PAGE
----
I'd go with "atkåtde," since it does indeed mean "mayor," though in the past our mayors were mayors of each island in the Marianas, not each village.  (By the way, that's how it still is in the Northern Marianas; there's a mayor for Saipan, a mayor for Tinian and a mayor for Luta.)

Political systems change; languages evolve.  But "mahot" leaves me scratching my head.  The word was invented in 1990, based on a perceived Chamorro pronunciation of  "mayor."  If you were to pronounce the English word "mayor" in Chamorro it would come out MA - YOT.  But mayot already has a Chamorro meaning, and it isn't the public office of mayor.  Mayot means "major," as in size or age.  But how does one get mahot?  Imagination, is what I say.  But it's important to acknowledge that mahot is not an old word, but a modern invention.  I suggest we ask ourselves "Why?", when we already have an older, though forgotten, word atkåtde, a word that has a basis in history.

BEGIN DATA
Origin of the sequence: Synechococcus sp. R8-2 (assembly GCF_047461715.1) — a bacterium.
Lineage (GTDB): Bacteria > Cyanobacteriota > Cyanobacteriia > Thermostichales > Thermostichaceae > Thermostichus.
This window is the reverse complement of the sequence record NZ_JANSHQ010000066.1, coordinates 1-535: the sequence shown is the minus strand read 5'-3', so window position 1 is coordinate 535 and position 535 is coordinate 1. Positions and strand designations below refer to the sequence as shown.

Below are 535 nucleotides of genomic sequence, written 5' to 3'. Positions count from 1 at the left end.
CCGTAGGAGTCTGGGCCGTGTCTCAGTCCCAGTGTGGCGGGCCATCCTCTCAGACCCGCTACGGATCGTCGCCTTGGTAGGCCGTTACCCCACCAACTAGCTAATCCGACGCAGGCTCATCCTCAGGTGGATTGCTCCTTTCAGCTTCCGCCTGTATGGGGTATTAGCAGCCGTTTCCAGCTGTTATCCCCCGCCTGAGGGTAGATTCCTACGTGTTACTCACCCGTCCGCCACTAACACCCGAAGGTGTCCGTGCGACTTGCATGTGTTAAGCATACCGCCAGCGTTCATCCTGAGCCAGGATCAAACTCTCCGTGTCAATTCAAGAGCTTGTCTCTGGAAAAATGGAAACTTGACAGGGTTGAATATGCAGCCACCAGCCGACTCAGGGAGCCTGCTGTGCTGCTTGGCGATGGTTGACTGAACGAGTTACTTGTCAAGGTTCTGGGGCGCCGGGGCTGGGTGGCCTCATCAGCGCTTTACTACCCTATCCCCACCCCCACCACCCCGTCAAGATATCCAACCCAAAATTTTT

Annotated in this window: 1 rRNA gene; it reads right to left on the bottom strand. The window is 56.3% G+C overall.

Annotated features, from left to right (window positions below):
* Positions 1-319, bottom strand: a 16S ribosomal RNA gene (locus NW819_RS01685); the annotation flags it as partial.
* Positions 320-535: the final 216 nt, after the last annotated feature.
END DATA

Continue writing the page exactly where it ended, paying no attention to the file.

Sunday, January 6, 2013

FAMILY NICKNAMES : GUTOS



There is a branch of the Mendiola family called the familian Gutos.

Gutos means "to snap or break a rope, thread, wire."


Why the family should be called this, I don't know.  I have asked a few members of the family, and they don't know.  There may be an elderly family member I haven't met yet who may know.

The family was well-known because one of the elders, Tan Chong Gutos, was a techa (prayer leader) at the Hagåtña Cathedral before the war and, after the war, in Sinajaña where they settled.



Tan Chong Gutos

Thursday, January 3, 2013

ÅNTES YAN PÅ'GO


 
 
 
All I have are pictures of the war-torn Santa Cruz Church in Hagåtña, but few people know there was a second Catholic church in the capital city (besides two chapels) before the war.
 
It was located....


Where this law office is now located, a few doors down from the budget hotel and across the street from the insurance office.

Many people mistakenly think this part of town is already Aniguak, but it isn't.  It's what was once known as the Santa Cruz barrio of the city.

But why a second church?

It seems that Hagåtña is so scarcely populated now that a second church seems unimaginable.  But before the war there were over 10,000 people living in the capital city.  A second church was not only necessary, the situation was helped by the addition of two chapels (Aniguak and San Antonio) in the city.

Wednesday, January 2, 2013

"PLACE OF....TIME OF"


FOOD COURT - FAÑOCHUYAN